❑ About 30% of occupational skin disorders are allergic contact dermatitis.
❑ In sensitized persons, inflammation begins about 12 hours after exposure to an allergen.
Although contact allergens produce sensitization in only a small percentage of exposed persons, allergic contact dermatitis constitutes about 30% of the skin disorders found in the workplace. Once a person has been sensitized to an offending substance, further exposure may result in relatively rapid development of local inflammation with erythema, papule formation, induration, and weeping vesiculation. Inflammation usually begins about 12 hours after exposure; intensity peaks in 50 hours or more. The rash may spread locally around the margins of the original site or to distant sites that did not have contact with the allergen. Potentially, the entire skin surface could become involved (a condition known as erythroderma or exfoliative dermatitis).
❑ Cross-reactivity with antigenically similar substances can occur with allergic contact dermatitis.
❑ The clinical and histologic appearances of allergic and irritant contact dermatitis are similar.
Allergic contact dermatitis results from a true allergic (i.e., cell-mediated) sensitization to the offending substance. Cross-reactivity with antigenically similar substances may occur. Initially, during the refractory period, the patient may be exposed without developing a reaction. During the induction phase, which may last from 4 days to several weeks (usually about 14 to 21 days), the development of complete allergic sensitization occurs as the allergen comes in contact with the skin. After the skin is fully sensitized, further contact with the allergen may result in rapid and severe dermal manifestations. When no further contact with the allergen occurs, the patient is in the period of persistence of sensitivity. The level of sensitivity can decrease over time, but sensitization may be lifelong.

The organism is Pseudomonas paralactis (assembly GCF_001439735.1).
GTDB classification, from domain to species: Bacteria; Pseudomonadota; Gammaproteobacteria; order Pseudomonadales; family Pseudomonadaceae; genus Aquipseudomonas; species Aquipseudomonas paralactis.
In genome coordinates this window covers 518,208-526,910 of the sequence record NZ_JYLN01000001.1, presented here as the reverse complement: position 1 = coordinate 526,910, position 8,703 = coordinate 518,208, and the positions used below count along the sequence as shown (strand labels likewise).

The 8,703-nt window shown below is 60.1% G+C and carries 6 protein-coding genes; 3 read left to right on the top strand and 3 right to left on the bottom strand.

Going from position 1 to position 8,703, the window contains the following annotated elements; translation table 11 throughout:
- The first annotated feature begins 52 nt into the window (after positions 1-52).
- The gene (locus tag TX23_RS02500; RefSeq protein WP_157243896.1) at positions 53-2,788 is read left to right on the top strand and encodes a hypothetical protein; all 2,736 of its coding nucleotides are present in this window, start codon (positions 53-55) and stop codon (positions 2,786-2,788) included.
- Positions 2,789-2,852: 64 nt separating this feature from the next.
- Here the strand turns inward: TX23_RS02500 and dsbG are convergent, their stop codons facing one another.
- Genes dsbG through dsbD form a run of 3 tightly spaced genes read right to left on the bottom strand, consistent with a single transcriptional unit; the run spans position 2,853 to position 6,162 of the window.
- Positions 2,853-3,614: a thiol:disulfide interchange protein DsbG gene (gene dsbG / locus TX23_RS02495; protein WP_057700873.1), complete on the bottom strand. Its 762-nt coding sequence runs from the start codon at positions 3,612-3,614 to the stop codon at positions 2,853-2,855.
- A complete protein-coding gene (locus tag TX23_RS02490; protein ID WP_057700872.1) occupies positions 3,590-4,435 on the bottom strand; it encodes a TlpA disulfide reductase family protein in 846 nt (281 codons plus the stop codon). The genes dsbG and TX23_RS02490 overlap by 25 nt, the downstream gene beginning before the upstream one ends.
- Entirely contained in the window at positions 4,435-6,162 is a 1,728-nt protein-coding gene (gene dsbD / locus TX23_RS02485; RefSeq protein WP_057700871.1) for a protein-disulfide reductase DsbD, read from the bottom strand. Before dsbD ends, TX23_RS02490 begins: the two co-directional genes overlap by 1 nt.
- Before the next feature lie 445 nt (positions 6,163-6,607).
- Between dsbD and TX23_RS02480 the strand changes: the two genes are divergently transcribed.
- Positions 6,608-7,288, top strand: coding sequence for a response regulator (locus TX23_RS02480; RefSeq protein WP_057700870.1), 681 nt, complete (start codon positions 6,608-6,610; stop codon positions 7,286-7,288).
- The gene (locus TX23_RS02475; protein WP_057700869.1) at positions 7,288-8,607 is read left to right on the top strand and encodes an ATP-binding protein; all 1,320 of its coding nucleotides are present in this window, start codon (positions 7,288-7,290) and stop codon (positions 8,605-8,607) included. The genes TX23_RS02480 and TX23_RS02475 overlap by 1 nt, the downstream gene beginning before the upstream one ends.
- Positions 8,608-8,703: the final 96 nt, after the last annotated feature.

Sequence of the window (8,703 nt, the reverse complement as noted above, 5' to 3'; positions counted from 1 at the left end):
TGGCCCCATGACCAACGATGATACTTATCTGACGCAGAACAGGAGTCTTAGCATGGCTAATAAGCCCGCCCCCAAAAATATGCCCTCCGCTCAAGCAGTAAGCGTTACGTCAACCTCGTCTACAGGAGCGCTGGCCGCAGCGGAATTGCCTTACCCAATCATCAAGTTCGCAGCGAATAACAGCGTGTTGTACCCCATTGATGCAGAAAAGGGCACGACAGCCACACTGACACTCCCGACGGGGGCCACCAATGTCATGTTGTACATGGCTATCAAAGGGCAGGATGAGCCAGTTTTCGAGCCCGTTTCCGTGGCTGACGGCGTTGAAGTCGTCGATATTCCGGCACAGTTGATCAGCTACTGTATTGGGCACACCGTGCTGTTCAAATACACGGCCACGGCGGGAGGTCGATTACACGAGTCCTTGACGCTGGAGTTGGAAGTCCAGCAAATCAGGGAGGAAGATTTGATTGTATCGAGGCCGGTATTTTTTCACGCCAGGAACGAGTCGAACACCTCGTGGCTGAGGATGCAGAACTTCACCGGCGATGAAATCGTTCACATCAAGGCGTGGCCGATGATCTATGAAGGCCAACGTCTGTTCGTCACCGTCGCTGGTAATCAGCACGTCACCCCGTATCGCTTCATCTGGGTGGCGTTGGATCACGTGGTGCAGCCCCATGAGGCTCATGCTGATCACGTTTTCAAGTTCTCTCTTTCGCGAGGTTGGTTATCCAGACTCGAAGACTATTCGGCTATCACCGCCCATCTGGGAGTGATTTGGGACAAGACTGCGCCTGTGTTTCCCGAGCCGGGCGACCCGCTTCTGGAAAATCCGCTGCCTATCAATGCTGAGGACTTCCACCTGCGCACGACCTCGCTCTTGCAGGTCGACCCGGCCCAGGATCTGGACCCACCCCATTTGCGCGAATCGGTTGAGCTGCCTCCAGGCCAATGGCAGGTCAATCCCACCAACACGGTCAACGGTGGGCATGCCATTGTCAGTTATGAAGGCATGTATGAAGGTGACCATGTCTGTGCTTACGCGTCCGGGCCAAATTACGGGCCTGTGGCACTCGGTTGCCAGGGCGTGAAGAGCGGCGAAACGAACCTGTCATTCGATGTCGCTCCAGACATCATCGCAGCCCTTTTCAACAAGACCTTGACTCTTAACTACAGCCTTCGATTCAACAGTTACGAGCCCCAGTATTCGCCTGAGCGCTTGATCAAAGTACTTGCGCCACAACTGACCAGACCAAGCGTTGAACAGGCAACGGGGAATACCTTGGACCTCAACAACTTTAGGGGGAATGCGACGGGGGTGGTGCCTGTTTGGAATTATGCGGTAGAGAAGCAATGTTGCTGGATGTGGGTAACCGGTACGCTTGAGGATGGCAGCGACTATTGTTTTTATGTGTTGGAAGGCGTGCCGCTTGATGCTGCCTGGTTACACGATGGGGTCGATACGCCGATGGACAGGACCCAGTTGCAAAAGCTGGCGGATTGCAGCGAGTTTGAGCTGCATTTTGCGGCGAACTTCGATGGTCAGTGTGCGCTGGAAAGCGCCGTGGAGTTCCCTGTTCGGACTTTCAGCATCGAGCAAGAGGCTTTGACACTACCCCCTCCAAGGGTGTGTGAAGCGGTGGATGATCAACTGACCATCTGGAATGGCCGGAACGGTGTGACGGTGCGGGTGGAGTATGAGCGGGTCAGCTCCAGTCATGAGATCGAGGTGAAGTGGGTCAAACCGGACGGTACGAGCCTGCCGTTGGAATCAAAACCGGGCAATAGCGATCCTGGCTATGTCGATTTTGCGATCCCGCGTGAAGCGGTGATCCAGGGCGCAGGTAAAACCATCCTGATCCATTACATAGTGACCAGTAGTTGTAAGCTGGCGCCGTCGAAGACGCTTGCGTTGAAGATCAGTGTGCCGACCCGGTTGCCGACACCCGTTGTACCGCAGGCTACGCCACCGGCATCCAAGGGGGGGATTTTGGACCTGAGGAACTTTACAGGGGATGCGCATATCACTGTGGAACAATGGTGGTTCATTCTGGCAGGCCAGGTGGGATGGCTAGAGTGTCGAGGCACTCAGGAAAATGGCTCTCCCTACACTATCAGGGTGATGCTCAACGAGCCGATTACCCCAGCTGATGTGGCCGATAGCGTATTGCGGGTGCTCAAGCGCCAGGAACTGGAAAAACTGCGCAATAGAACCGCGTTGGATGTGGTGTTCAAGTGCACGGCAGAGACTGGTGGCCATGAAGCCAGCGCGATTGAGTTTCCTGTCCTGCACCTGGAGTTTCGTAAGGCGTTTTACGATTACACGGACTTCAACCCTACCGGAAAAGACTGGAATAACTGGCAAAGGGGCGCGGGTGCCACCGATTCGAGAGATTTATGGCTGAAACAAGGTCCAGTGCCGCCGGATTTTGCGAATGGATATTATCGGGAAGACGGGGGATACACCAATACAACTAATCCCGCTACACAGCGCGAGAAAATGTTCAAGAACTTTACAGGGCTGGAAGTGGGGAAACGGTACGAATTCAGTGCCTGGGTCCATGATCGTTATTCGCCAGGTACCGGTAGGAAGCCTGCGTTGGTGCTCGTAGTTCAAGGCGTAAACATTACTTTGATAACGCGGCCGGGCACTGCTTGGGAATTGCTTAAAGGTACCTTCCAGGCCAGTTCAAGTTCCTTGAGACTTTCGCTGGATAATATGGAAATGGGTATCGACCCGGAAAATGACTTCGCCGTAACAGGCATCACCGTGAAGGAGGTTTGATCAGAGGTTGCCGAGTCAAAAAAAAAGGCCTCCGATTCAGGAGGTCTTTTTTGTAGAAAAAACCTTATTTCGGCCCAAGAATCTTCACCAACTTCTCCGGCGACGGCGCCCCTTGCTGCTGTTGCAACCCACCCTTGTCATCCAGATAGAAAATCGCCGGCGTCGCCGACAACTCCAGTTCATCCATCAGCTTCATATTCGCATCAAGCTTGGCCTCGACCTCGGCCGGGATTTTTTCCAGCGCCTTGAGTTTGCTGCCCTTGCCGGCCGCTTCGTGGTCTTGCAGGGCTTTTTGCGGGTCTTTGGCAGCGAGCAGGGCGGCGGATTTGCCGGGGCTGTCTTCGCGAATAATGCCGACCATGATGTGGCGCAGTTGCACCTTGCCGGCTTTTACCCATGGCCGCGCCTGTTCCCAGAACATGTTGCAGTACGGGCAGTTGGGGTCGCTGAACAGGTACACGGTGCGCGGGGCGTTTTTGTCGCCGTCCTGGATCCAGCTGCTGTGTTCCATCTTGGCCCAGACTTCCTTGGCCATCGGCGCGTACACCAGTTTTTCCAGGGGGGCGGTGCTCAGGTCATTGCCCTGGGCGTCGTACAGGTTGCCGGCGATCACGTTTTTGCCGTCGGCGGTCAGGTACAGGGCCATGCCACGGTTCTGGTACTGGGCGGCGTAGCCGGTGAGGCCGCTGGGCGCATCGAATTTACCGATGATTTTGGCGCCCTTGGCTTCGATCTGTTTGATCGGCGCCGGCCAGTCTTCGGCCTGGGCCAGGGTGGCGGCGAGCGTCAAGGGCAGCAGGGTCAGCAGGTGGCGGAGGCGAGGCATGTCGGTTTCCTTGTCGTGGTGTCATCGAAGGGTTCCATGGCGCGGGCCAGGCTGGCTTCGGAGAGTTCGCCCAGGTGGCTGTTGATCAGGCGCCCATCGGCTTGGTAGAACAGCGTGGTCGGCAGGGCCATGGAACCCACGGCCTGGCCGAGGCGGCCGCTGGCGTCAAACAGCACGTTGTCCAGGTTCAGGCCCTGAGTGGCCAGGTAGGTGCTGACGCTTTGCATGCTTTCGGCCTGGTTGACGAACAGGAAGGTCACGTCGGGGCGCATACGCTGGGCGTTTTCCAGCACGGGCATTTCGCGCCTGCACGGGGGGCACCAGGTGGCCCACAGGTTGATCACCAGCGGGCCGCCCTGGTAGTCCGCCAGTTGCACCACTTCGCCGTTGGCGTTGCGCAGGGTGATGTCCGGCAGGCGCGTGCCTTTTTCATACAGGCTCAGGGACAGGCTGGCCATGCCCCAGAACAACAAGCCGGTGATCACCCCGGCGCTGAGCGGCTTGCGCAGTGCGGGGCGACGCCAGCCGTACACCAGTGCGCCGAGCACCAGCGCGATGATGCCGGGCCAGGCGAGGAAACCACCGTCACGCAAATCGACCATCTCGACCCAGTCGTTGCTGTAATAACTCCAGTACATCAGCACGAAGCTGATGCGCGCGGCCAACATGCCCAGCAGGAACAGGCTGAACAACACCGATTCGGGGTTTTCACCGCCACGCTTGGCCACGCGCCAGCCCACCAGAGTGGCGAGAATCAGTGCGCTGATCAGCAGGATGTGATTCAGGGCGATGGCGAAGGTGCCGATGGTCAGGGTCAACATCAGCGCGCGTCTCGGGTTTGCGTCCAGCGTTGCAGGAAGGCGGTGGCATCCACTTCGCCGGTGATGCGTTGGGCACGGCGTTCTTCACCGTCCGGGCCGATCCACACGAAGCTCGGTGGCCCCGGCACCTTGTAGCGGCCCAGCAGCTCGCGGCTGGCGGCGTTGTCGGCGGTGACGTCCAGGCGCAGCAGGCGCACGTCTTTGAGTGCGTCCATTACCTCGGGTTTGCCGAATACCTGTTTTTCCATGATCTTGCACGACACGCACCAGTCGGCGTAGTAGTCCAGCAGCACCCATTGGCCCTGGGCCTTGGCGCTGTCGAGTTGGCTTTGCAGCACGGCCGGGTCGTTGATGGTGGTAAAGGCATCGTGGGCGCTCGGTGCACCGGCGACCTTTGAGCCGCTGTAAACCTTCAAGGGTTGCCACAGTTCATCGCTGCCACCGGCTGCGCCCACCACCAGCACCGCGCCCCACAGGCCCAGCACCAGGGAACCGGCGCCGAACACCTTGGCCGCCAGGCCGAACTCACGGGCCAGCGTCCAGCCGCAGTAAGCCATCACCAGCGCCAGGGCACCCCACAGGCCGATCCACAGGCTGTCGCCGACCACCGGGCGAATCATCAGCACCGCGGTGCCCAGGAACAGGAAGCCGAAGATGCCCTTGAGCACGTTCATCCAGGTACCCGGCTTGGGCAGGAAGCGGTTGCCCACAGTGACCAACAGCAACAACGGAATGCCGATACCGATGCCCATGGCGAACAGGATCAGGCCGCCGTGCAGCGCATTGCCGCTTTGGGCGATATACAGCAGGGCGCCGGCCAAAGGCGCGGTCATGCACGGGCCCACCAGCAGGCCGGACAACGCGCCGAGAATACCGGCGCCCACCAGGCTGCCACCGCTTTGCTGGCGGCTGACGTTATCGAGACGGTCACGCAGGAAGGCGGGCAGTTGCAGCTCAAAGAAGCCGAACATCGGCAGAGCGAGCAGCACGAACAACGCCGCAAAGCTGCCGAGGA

Most allergens that cause allergic contact dermatitis have molecular weights of less than 500 daltons. The allergens are haptens rather than complete antigens; they must penetrate the skin and combine with endogenous proteins to form full antigens. Langerhans cells play a key role in then presenting the antigen to T lymphocytes, thereby activating the T cells. The sensitized T cells proliferate in the paracortical regions of the lymph nodes and produce effector and memory lymphocytes that remain in the general circulation. On subsequent contact with the complete antigen, the effector cells release lymphokines that may result in rapid and severe, local inflammation.